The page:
It’s no secret that Jesus spent a lot of time healing people, but He didn’t necessarily spend a lot of time seeking out people to heal. In Matthew, crowds came to Jesus and placed people with a variety of disabilities at His feet. An entire town gathered at His door in Mark and He healed many of their diseases. A paralyzed man was carried on a mat and brought before Jesus in Luke. In John, a man found Jesus as soon as He arrived in town and begged Him to heal his son.
Wherever Jesus went, healing followed.
The trend continued even after His death and resurrection, except then healing happened not through the person of Jesus on earth but through His Spirit in the apostles. Acts 5:16 says that “crowds gathered also from the towns around Jerusalem, bringing their sick and those tormented by impure spirits, and all of them were healed.”
Wherever Jesus is, healing follows. It’s a thing that is still happening today.
We were in the Dominican Republic a few months ago on a photoshoot trip and spent a day visiting families whose children had been treated by our hospital there. At every stop along the way, we were told about more kids who needed healing. A child with multiple deformities who lived down the street came up in a conversation at the first home we visited. At the next, the brother of a friend who had lived his entire life with clubfoot. A man who gave us directions home from our last visit told us about another child who needed help.
The same questions surrounded each situation—the same questions that were once asked of Jesus: Can we bring them to you? Can you help them?
This isn’t just a thing that happened on a day of patient visits in the Dominican Republic. This is a thing that happens every day, all over the world. Kids are being brought to our hospitals by friends and family members asking, “Can we bring them to you? Can you help them?”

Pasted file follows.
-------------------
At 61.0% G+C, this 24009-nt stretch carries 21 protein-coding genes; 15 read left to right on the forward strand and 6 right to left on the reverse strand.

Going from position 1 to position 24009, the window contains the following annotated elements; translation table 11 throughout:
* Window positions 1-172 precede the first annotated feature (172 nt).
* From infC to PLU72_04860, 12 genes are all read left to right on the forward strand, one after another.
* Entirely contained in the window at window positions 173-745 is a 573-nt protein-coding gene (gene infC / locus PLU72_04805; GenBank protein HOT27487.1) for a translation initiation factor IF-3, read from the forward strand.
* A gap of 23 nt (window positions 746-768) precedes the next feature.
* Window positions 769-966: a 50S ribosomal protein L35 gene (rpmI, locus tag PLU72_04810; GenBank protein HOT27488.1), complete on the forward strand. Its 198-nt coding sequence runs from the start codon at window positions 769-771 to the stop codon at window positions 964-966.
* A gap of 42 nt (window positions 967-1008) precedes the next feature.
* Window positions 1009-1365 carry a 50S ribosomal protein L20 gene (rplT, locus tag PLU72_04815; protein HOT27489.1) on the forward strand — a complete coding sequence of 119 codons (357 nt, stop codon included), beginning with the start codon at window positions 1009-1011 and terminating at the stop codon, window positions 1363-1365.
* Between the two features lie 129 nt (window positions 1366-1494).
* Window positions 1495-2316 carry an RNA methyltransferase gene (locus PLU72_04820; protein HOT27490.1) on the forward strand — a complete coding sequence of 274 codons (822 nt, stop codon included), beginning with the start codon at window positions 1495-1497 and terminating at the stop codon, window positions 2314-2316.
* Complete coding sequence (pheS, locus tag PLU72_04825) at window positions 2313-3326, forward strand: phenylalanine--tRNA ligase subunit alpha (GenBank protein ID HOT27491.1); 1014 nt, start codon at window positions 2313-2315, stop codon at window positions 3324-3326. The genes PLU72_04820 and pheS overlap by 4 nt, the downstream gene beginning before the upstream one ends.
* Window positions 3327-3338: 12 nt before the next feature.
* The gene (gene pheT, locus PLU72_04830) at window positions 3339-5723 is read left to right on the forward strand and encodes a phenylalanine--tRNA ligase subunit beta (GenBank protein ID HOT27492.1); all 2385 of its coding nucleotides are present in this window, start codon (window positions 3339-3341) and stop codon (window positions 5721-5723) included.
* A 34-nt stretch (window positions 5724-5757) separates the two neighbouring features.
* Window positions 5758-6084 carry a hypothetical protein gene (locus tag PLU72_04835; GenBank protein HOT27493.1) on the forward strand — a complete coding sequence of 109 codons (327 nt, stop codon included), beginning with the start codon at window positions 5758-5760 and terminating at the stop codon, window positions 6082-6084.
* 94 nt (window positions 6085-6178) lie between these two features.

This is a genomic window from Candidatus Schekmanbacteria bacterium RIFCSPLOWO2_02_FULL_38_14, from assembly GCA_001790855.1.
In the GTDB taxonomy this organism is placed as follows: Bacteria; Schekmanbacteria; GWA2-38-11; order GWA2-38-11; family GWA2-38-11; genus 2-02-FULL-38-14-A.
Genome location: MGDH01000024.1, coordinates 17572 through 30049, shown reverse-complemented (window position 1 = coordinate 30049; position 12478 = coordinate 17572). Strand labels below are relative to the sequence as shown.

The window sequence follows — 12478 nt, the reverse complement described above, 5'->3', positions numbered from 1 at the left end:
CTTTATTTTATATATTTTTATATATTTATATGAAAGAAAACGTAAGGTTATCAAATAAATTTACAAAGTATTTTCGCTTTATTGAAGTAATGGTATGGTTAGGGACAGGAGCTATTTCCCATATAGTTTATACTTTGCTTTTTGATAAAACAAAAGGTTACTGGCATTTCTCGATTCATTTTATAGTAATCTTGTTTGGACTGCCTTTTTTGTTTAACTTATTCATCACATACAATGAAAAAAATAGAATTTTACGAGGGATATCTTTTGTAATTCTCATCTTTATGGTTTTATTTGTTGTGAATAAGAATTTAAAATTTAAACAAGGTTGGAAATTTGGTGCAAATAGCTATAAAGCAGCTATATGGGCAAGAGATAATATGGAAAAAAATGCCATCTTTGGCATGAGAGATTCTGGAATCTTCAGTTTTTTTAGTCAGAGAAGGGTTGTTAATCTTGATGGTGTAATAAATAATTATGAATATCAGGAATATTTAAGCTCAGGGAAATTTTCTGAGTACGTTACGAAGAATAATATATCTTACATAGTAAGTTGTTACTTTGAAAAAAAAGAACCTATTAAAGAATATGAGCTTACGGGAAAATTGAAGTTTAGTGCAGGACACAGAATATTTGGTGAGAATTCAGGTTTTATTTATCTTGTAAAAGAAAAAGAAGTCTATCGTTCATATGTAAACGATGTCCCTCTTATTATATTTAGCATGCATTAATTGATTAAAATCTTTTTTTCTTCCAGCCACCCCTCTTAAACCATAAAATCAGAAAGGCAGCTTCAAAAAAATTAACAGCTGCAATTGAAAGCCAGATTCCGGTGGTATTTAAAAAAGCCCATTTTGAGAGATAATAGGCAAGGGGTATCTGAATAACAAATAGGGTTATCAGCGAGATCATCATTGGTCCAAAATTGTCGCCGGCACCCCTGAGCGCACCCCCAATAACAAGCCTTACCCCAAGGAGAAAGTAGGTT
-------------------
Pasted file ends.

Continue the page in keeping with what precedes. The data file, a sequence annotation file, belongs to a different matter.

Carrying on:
And this isn’t just a thing I get to experience as someone who works for CURE and visits our hospitals often. This is a thing we all have the opportunity to experience together, every single day. In what is easily one of the internet’s best kept secrets, CUREkids is a platform for experiencing this phenomenon in real-time. You can go to cure.org/curekids anytime, on any day, and meet kids who are being brought to us in search of healing.
CUREkids is where I met Xhian. He’s a two-year-old boy from the Philippines who was born with clubfoot. Nurses hid him for three days after he was born because they were afraid to show his feet to his mother. His dad, Amado, said, “When Xhian started talking, he would hold his feet and pray for God to heal them. People at our church also prayed for his healing. And now, the prayers of many people brought us here.”
Kids are being brought to us whether in person or on a screen. But really, they’re being brought to Jesus, just as they were when He walked on earth. Healing still follows Him. He is the One who does the actual healing of bodies and spirits, but we can choose to be part of what He’s doing in a tangible way.
Fair warning: I’m about to give a shameless plug for being part of what’s He’s doing in a tangible way.
But really! You can be part of this! You can celebrate Jesus’ birth by continuing what He started 2,000 years ago. You can help heal a child this Christmas by giving the Gift of Healing.
“Giving the gift of healing” sounds nice and tidy, but like many things in which Jesus is involved, it’s not. It’s completely life-changing. Kids who find healing get to go back to school. They get to be set free. They get to find their voice. They get to live.
Kids like Xhian get to see their prayers answered.
Children who need healing are going to keep being brought to our hospitals. They’re going to keep showing up on your computer screen. Families are going to keep asking, “Can we bring them to you? Can you help them?”
We want to keep saying “yes” as often as we can, and we want you to join us. Because we believe that wherever Jesus is—in and through people like you and me—healing follows.